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Thread: Ttc 2013
June 16th, 2013 07:08 AM #1381
I third what loveday said about medical insurance and medical care in the US. I can't believe how little the government offers to people and how reliant people must be on insurance companies. In NZ most couples qualify for two free rounds of IVF as well as standard medical care (appointments with a GP, fertility referrals etc). You would think (from a purely economical perspective) it works out cheaper in the long run for governments to take care of sick people, so that there are more healthy productive people to work.
@alzora, thanks for the info. My husband and I very seriously considered international adoption. I have a whole bookshelf of adoption books, a pity they're now in storage in NZ! For us the barriers were cost ($60,000 - now there's something our govt could improve upon), time (approx 4 years), country adoption restrictions (religion, no previous children, infertile, over 30 etc) and having to stay in NZ the whole time. Once we moved overseas our chances were effectively nil, as we could potentially adopt through another country but couldn't bring the child back to NZ. However international adoption looks much easier from the US. Expensive, but comparatively much less so - and you can often get funding. It also looks like a much faster process, although that can have drawbacks too; there have been adoption scandals in the US that haven't happened elsewhere. Do you know where you would want to adopt from? Would you be willing to adopt a toddler rather than a young baby? Most of the places we looked at had 1-3 year olds as the youngest adopted children. Because of that, you'd need to consider the mental and developmental effects of institutionalisation. I've worked in orphanages in Nepal, India and Mongolia - there is certainly a huge amount of variation in how much care and attention the children receive. Some countries also place potential adoptee children with foster carers, which helps a lot.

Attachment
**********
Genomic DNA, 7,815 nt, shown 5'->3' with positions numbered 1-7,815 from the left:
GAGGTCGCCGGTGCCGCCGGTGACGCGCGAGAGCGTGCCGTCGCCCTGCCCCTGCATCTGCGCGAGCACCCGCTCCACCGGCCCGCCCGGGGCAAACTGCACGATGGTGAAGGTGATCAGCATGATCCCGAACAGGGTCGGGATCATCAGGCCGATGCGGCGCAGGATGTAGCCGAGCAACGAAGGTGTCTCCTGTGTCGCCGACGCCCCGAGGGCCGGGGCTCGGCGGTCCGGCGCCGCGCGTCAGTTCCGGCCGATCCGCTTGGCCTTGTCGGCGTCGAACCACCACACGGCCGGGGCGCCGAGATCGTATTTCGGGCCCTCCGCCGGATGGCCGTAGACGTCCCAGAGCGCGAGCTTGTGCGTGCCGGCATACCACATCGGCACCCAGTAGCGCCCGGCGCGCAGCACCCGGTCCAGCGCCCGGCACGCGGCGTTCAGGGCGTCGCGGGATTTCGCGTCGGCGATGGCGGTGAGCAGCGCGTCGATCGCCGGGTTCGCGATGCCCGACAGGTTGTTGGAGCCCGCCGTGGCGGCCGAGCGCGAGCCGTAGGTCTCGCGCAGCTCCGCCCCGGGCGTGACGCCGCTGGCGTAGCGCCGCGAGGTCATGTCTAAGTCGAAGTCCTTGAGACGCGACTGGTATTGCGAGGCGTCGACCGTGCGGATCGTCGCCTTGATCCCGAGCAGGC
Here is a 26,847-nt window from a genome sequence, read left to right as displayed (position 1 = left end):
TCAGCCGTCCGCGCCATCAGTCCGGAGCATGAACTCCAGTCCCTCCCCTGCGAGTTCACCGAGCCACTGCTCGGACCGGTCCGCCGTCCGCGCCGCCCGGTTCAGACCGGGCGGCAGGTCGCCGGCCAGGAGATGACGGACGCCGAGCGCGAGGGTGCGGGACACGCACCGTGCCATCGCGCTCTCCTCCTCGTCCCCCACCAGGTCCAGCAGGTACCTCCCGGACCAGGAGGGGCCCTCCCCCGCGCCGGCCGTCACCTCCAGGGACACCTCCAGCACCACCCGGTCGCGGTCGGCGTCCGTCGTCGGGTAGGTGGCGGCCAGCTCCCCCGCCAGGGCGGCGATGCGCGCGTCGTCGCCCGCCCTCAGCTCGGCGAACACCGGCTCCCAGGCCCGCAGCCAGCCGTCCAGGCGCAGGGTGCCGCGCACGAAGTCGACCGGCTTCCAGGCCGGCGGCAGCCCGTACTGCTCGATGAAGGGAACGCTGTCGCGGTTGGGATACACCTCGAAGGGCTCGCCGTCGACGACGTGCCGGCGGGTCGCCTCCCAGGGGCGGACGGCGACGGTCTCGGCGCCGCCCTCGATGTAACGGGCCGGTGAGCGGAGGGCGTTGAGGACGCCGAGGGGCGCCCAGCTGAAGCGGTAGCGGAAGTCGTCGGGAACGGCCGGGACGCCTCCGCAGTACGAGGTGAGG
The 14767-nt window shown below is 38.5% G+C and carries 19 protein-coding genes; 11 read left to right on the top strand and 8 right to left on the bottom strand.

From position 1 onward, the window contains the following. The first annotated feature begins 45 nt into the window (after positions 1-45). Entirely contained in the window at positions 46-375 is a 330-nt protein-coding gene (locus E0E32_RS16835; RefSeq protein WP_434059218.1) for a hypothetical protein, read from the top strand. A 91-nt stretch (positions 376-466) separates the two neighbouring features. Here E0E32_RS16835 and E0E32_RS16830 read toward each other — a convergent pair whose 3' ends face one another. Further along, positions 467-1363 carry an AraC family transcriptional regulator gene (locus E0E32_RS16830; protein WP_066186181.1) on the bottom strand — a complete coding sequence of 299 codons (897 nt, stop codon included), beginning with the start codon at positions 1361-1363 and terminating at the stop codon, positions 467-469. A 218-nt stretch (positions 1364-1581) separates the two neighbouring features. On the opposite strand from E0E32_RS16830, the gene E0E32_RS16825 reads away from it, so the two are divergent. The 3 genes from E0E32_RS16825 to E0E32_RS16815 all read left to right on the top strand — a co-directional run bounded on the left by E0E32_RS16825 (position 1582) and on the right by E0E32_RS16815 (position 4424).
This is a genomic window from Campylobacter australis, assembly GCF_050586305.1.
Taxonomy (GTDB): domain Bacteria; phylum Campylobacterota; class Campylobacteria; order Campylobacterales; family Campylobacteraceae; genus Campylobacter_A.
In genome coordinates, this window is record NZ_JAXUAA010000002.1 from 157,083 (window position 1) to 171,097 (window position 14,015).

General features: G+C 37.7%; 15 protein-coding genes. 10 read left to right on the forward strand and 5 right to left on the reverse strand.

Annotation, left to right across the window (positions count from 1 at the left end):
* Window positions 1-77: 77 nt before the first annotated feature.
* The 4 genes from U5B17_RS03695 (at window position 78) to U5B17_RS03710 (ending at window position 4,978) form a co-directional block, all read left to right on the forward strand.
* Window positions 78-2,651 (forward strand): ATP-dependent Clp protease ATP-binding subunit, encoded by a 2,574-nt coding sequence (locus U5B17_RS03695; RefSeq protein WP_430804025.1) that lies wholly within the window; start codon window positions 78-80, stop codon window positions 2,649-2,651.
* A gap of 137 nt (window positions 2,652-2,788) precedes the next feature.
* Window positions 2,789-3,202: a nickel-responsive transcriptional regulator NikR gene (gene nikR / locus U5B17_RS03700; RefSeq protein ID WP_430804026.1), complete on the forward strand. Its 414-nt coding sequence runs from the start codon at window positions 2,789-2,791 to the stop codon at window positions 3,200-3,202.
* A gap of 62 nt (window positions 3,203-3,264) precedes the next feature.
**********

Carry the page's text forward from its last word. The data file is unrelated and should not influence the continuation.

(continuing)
There were also gender variables for different countries, ie Morocco had mostly toddler boys, India had girls over age 5. If you wanted the other gender, wait times were much longer. You can also reduce your waiting times by being willing to adopt a waiting child with disabilities. The disabilities can range from very minor (eg, need glasses, congenital toe deformity) to significant and long term. You can specify which disabilities you would be willing to cope with. It's all a very unsettling process, being asked to pick preferences about your future child - but I do think international adoption is fantastic overall and I wish it were easier for more people to adopt.
Last edited by milasmama; June 16th, 2013 at 09:33 AM.Mother to miss Mila Arden. Expecting her brother Cato Bennett in March 2014
June 16th, 2013 12:27 PM #1383
First AF sucks! It finally came last night with super cramps that are still here this morning. It's nothing like my usually AF. It's bright red and watery and not heavy (although its not spotting either) and brown mixed in only on the tampons. My usual AFs are dark red and clotty and heavier than this and only brown at the end.